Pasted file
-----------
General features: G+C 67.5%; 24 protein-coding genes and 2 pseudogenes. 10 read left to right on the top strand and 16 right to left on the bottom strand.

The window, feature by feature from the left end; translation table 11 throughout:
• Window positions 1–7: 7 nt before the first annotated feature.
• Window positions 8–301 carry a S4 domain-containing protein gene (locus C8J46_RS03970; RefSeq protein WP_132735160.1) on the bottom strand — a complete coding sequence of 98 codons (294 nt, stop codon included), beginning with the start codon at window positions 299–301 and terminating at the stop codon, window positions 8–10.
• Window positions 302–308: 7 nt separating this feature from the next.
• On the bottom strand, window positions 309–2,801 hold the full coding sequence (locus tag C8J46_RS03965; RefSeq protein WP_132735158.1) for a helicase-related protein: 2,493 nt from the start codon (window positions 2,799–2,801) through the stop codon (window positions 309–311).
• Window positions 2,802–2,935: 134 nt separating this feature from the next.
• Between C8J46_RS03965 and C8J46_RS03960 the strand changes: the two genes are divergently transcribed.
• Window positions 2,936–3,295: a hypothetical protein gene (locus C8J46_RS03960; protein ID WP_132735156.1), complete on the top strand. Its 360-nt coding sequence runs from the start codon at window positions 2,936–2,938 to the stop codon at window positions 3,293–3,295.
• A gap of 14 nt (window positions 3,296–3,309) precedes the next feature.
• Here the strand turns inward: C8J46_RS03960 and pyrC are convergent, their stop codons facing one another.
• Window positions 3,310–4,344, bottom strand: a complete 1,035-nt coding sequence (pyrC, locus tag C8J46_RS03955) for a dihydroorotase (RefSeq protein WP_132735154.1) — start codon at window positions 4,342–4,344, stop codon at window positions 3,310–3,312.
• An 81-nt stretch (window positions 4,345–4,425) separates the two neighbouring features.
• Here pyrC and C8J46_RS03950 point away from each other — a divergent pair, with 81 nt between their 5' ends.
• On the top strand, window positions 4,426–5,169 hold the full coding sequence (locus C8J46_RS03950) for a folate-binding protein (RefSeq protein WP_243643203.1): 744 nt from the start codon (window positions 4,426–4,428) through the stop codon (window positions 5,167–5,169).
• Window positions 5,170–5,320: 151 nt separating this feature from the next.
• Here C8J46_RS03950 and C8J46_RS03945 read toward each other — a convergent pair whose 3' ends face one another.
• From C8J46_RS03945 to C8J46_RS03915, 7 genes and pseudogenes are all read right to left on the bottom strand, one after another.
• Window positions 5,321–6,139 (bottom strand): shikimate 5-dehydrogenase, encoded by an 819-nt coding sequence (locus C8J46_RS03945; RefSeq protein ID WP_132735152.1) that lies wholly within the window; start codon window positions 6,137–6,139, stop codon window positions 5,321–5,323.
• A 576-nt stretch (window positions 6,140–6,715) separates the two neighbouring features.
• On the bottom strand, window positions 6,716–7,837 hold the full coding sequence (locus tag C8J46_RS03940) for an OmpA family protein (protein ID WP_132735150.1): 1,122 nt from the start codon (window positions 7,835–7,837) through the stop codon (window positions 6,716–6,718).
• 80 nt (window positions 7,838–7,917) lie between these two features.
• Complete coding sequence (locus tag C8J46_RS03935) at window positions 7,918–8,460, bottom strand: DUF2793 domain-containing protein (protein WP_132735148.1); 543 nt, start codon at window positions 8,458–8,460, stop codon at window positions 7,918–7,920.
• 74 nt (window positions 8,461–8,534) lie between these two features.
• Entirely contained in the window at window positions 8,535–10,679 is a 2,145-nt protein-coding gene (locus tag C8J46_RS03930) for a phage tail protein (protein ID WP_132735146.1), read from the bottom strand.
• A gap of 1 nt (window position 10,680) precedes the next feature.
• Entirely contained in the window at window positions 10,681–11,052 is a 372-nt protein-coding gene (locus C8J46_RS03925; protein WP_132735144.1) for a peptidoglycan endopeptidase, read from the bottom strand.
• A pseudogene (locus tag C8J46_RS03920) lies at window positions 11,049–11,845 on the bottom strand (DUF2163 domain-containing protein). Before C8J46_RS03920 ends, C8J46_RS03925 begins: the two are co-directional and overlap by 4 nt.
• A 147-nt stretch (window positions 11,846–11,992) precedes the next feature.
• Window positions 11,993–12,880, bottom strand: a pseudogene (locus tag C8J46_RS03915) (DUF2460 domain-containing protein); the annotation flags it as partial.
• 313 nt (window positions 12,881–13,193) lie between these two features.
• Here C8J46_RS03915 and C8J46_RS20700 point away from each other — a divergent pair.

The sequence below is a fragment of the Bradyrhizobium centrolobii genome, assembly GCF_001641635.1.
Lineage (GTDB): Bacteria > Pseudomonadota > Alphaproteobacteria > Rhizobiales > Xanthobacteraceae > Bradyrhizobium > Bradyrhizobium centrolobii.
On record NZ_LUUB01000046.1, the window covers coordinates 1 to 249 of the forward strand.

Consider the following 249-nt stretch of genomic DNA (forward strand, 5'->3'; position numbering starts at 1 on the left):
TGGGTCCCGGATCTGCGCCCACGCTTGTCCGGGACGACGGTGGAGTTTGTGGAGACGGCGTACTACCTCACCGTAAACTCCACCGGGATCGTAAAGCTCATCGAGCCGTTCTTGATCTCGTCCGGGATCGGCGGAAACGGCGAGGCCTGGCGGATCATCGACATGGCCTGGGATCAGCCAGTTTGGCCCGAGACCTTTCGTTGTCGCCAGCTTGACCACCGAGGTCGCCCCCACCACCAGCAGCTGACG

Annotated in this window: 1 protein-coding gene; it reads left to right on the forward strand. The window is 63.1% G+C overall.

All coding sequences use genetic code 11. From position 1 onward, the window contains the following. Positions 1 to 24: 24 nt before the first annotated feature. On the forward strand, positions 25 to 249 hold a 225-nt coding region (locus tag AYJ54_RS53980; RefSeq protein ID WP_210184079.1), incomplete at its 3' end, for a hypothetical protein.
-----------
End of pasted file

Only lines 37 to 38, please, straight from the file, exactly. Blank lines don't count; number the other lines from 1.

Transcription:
TGGGTCCCGGATCTGCGCCCACGCTTGTCCGGGACGACGGTGGAGTTTGTGGAGACGGCGTACTACCTCACCGTAAACTCCACCGGGATCGTAAAGCTCATCGAGCCGTTCTTGATCTCGTCCGGGATCGGCGGAAACGGCGAGGCCTGGCGGATCATCGACATGGCCTGGGATCAGCCAGTTTGGCCCGAGACCTTTCGTTGTCGCCAGCTTGACCACCGAGGTCGCCCCCACCACCAGCAGCTGACG

Annotated in this window: 1 protein-coding gene; it reads left to right on the forward strand. The window is 63.1% G+C overall.